LULAMAH RULUMENI ( South Africa) said that while women might often be the first casualties of war, they remained active agents of change and played a meaningful role in the recovery and reintegration of their families. Women were also instrumental in bringing about democracy and reconciliation in post-conflict situations. The African Union and subregional organizations offered several advantages in pursuit of effective conflict prevention and resolution. Such organizations had also taken concrete steps to integrate gender policies, programmes and activities to ensure that women would participate fully in conflict resolution and management processes. Gender equality and the empowerment of women was one of the founding principles of the Southern African Development Community (SADC), she added.
She said there was an urgent need to advocate more strongly for the equal participation and full involvement of women in all efforts for the maintenance and promotion of peace and security. All actors should ensure sufficient resources to address empowerment through educational programmes. Member States should be encouraged to finalize national action plans on implementation of resolution 1325 (2000), which would provide for training of both women and men. It was important to build solidarity among all actors, particularly women. To that end, it was important that women in local communities be allowed to participate in finding solutions for reconstruction. The equal representation and participation of women in formal peace processes and the negotiating tables could not be overemphasized.
JARMO VIINANEN ( Finland) said that although women usually knew what was best to rebuild their communities in the aftermath of war, they were often excluded from peace talks, as well as early-recovery and peacebuilding phases. Finland favoured women’s full participation in post-conflict peacebuilding. He called for the adoption of international norms that would ensure women’s involvement in such processes, and for women to use their skills and leadership. He also called for a new perspective on security and development, one that would empower women and put them at the heart of social, economic and political policies and decision-making and guarantee their human rights.
Turning to the United Nations position in promoting the role of women, he noted that no woman had ever been appointed as a lead mediator in the Organization’s peace processes and called for that to change. The Secretary-General must ensure that all his envoys and representatives included women in all official peace processes. International and regional organizations were also urged to include women’s participation as part of their post-conflict needs assessment and to deploy gendered budget allocation tools.
Noting the General Assembly’s recent proposal to begin work on establishing a composite gender entity, he said such a move was long overdue and hoped that it would be up and running by mid-2010 as a crucial stepping stone in the Organization’s support for women’s rights and their role in conflict and post-conflict contexts. The best way to prevent sexual violence was to ensure the full participation and rights of women and children, which the mandate of the new Special Representative had to bear in mind. He stressed that indicators were necessary to track what had and had not been done, coupled with ways to monitor compliance and political will, to ensure that women were included in peace processes.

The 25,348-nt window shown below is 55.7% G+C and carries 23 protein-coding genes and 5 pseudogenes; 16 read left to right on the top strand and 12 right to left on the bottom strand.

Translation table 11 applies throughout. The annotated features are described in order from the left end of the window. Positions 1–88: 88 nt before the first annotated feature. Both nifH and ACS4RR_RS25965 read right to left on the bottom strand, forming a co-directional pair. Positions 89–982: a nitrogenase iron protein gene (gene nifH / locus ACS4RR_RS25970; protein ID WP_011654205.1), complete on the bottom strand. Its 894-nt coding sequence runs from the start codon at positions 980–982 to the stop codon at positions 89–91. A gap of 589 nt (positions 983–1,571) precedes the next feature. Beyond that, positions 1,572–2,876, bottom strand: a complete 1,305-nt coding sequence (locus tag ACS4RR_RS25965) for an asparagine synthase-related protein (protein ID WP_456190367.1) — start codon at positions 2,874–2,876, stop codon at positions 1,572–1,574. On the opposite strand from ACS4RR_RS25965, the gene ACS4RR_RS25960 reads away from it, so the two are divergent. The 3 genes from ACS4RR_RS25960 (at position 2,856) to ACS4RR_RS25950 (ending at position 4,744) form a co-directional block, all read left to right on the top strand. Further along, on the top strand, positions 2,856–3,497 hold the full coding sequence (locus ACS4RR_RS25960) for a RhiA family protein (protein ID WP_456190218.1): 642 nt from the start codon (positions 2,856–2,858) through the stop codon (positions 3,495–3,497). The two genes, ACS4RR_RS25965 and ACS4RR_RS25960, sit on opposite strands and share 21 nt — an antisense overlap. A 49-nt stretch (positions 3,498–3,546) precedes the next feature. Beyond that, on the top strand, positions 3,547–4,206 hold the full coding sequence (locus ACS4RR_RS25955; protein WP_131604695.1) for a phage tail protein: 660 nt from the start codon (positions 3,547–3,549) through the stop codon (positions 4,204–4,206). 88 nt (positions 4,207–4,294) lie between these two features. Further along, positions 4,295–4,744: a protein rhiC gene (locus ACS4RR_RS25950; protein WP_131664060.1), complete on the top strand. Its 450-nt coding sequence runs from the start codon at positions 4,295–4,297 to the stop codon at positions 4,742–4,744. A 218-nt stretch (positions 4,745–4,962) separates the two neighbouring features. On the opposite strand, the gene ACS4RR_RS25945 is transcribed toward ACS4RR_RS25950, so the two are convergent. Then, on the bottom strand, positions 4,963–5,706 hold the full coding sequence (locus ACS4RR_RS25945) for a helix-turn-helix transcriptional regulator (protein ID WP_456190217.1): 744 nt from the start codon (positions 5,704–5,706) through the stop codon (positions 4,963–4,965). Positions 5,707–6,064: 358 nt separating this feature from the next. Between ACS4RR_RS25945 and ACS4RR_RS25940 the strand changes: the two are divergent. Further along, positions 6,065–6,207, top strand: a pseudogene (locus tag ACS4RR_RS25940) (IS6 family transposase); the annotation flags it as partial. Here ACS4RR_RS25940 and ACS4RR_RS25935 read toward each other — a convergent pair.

U. JOY OGWU ( Nigeria) said that without a doubt, new strategies were needed to accelerate the fulfilment of resolution 1325 (2000). In that context, she pointed out the effectiveness of mainstreaming gender as borne out by the example of India’s deployment of an all-female peacekeeping contingent in Liberia, as well as the programme for the care of rape victims by the Forum of African Women Educationalists. She said, however, that much more needed to be done to develop national action plans for the implementation of the resolution by Member States.
She reiterated Nigeria’s firm support for all relevant Council resolutions and the Organization-wide zero-tolerance policy on sexual violence against women and girls, and she commended the African Union-United Nations Hybrid Operation in Darfur (UNAMID) for providing police and military escorts for women and girls to enable them to undertake their tasks. She affirmed the continued commitment of her Government to the full implementation of resolution 1325 (2000).
VANU GOPALA MENON ( Singapore) said there remained a serious gap in the translation of paper commitments to reality. It was a sad fact that the impact of conflict was borne disproportionably by women. As a country began to emerge from war, women and girls had specific priorities and needs in areas like physical security, socio-economic conditions, education, income-generation, access to basic services, as well as gender-responsive law enforcement and access to justice. Unfortunately, there was a substantial gap in financing for women’s needs in post-conflict situations, which crippled the ability of women to contribute meaningfully to their societies. Efforts to include women in peacebuilding and reconstruction processes were often limited, and women often lacked the organizational force to make their voices heard.